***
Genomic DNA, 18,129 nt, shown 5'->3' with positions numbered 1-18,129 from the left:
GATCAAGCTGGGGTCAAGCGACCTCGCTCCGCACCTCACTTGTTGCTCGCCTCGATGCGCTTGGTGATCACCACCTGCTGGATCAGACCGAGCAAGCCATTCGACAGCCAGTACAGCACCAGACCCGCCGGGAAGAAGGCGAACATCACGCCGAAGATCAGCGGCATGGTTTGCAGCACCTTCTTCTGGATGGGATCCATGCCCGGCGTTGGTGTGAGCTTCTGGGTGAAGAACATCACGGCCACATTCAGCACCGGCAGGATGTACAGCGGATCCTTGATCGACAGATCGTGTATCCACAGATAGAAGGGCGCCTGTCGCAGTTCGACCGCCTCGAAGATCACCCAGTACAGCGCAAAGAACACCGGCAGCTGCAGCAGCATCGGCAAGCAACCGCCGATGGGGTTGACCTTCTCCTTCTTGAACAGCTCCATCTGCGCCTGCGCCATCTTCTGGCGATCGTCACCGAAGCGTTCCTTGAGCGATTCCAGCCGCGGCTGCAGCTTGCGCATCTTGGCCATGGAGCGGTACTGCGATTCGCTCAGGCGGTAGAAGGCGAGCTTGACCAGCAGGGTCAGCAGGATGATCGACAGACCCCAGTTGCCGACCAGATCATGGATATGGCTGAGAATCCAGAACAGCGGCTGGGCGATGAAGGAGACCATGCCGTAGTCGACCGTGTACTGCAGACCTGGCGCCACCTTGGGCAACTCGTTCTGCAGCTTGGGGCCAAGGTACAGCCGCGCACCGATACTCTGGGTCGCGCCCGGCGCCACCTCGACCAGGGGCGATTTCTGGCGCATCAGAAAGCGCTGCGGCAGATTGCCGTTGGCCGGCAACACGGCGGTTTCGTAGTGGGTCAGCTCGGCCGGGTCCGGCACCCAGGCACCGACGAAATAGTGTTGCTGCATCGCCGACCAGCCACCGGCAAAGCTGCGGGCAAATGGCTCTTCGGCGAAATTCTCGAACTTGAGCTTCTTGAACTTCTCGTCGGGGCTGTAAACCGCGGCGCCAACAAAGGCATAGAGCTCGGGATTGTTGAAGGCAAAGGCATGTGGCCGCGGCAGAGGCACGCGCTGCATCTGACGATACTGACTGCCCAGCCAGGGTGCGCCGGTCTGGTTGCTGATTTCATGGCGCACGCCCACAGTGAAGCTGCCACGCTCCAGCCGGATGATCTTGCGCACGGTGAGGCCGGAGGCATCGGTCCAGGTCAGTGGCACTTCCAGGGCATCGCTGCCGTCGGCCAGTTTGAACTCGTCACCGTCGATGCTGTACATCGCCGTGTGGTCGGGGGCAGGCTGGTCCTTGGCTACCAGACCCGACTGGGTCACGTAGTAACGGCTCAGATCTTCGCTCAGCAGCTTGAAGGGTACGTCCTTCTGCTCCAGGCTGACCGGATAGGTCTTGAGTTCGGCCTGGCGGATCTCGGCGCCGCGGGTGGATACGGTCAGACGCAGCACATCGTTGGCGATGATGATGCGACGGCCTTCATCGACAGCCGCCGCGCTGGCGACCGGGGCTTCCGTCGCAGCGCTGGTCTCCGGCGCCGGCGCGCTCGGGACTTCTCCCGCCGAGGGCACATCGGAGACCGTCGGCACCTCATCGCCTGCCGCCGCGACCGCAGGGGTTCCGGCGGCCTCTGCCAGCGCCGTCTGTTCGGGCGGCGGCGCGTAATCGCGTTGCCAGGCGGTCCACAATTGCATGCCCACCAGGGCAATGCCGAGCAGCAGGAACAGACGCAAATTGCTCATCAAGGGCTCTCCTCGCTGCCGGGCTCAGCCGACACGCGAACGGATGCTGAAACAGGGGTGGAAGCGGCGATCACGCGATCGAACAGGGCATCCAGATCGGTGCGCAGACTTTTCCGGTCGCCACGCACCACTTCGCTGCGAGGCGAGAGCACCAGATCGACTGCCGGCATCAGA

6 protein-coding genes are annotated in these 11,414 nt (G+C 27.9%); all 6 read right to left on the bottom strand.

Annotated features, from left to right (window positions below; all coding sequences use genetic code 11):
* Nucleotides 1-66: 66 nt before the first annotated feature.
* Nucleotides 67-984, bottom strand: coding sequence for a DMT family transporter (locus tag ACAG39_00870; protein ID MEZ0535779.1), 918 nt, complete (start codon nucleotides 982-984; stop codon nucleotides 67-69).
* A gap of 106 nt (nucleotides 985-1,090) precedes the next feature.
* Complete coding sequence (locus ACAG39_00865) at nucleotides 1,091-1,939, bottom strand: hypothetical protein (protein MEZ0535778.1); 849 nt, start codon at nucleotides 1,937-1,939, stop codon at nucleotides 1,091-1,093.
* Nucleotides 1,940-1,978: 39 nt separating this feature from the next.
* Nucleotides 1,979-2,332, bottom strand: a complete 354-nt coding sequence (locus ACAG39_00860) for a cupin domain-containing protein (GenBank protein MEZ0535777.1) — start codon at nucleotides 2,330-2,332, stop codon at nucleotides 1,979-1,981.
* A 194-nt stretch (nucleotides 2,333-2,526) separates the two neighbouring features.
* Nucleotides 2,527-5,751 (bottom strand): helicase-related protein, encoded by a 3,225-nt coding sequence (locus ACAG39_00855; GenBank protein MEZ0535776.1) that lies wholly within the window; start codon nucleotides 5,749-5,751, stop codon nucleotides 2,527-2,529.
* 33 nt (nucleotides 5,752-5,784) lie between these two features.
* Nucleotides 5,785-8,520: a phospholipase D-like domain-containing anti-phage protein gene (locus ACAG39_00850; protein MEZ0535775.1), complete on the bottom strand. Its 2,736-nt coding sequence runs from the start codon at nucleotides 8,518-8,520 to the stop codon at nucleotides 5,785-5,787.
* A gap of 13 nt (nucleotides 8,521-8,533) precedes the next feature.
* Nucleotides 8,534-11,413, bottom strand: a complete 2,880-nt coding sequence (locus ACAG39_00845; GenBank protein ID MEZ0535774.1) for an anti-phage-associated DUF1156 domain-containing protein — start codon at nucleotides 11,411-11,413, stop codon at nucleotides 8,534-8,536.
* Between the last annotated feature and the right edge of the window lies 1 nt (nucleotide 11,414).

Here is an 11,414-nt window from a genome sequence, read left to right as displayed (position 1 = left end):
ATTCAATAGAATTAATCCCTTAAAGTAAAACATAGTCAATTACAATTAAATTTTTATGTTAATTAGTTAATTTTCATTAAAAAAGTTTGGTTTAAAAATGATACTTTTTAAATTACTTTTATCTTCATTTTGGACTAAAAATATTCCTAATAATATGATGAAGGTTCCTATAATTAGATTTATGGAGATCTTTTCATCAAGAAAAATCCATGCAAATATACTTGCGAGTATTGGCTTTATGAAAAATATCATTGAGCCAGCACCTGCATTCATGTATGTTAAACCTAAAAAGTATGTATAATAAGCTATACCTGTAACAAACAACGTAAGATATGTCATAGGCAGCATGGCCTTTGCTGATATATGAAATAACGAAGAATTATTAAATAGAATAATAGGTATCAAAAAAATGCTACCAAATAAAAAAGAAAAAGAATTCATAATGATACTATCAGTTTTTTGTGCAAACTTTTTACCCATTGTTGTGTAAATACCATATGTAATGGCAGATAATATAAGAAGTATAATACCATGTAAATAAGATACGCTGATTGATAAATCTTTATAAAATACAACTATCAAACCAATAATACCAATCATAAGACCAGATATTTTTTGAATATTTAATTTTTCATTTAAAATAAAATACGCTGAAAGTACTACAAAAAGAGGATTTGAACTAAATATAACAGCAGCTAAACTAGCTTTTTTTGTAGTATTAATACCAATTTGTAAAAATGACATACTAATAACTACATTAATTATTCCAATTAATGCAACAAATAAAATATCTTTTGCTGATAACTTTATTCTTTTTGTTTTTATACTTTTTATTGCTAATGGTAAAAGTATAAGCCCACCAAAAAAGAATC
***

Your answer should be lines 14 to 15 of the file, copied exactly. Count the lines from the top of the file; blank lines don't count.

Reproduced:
* Nucleotides 5,785-8,520: a phospholipase D-like domain-containing anti-phage protein gene (locus ACAG39_00850; protein MEZ0535775.1), complete on the bottom strand. Its 2,736-nt coding sequence runs from the start codon at nucleotides 8,518-8,520 to the stop codon at nucleotides 5,785-5,787.
* A gap of 13 nt (nucleotides 8,521-8,533) precedes the next feature.